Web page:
The Ukrainian army has deployed some of its best brigades to eastern Ukraine, including the 92nd and 93rd Mechanized Brigades and the 1st Presidential Brigade.
But these elite Ukrainian formations might not be the biggest killer of Russian troops in the east. Under-trained, under-supplied and ambivalently led, Russians in the region are freezing to death by the dozen.
Shocking videos that have circulated online in recent weeks tell a tragic story. The videos, shot by the Ukrainian brigades’ hovering drones, depict Russians in the late stages of hypothermia, so cold and sick that they barely react when the drones drop lethal improvised bombs on them.
Thomas Theiner, an ex-soldier who currently is a filmmaker in Kyiv, predicted winter “would kill more Russian soldiers than Ukraine ever could.” He may have been right.
Winters in Ukraine start wet and cold then get colder and drier. Eastern Ukraine still is in the wet-cold phase—and it’s brutal. Deep mud mires armored vehicles. Daytime temperatures hover around freezing and during the night they dip closer to zero degrees Fahrenheit.
With preparation, sound leadership and reliable logistics, the conditions are survivable. Soldiers bundle up, sleep in roofed, heated trenches with floors, frequently change their wet socks and eat twice as much as they would on warm days. When they get sick, they evacuate to the rear for rest.
The problem for the Russian army is that more and more of its troops are untrained draftees. Officers aren’t leading from the front. And Russian logistics are strained by nonstop Ukrainian bombardment. Starving draftees with no gloves or good boots are huddling in shallow, unheated trenches while their officers squat in abandoned houses potentially miles away, unaware or uncaring as their soldiers succumb to the elements.
When you’re wet, hungry and exposed to the nighttime cold, it doesn’t take long for hypothermia to set in. One bad night is enough. Even moderate hypothermia can cause confusion, decreased reflexes and loss of motor skills in sufferers.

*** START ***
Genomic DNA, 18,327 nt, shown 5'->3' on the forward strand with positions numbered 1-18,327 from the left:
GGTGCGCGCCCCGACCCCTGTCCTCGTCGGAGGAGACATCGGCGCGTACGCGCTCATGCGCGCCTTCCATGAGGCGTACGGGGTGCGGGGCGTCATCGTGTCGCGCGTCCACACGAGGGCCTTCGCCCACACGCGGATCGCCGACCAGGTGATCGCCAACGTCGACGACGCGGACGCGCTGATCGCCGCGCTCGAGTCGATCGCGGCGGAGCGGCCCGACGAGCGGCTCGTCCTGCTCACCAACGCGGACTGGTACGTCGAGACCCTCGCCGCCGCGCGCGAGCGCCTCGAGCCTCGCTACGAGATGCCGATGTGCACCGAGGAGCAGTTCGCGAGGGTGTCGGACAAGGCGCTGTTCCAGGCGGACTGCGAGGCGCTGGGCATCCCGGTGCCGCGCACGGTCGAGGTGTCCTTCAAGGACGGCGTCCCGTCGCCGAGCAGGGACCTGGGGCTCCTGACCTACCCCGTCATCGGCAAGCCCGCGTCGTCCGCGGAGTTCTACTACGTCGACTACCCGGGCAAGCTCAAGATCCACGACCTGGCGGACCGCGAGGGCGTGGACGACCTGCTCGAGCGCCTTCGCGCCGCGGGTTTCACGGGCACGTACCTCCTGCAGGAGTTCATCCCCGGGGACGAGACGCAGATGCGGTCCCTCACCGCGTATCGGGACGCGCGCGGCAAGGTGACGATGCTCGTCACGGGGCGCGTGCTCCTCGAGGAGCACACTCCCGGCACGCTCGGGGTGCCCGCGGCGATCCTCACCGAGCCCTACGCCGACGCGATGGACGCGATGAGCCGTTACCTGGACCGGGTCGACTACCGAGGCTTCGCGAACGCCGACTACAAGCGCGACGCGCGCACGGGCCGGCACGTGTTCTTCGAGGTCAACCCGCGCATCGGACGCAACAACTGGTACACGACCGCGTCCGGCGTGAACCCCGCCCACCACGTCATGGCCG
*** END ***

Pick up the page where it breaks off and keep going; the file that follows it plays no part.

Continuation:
Which explains the drone massacre that’s been playing out lately over contested eastern towns such as Svatove, Pavlivka and Bakhmut. Hypothermic Russian troops aren’t even trying to flee when Ukraine’s bomb-armed quadcopter drones buzz overhead. The soldiers barely flinch when a bomb explodes in their fighting position.
Suicides evidently are on the rise. One especially gut-wrenching video depicts a Russian combatant in scrape outside Bakhmut trying to shoot himself in the chest as a Ukrainian drone watches from directly overhead. The Russian’s ungloved right hand is blue with cold, and he struggles to pull the trigger.
The video feed cuts. When we see the Russian again, he apparently has succeeded in killing himself. He doesn’t move when the drone’s bomb explodes beside him.
It’s hard to say for sure how many Russians have died of the cold. But it’s worth noting that just one Russian marine unit, the 155th Naval Infantry Brigade, reportedly lost as many as 500 killed and 400 wounded in just the last three months fighting around Pavlivka. That’s potentially half the brigade’s original strength.
A nearly one-to-one killed-to-wounded ratio—one to three is normal—speaks to the collapse of Russian leadership … and to the cold. Wounded troops, lying exposed to the elements, are dying before anyone bothers to rescue them.
Expect many, many more Russians to freeze to death as the weather gets worse. As the Institute for the Study of War in Washington, D.C. noted on Saturday, temperatures are forecasted to drop throughout Ukraine over the next week.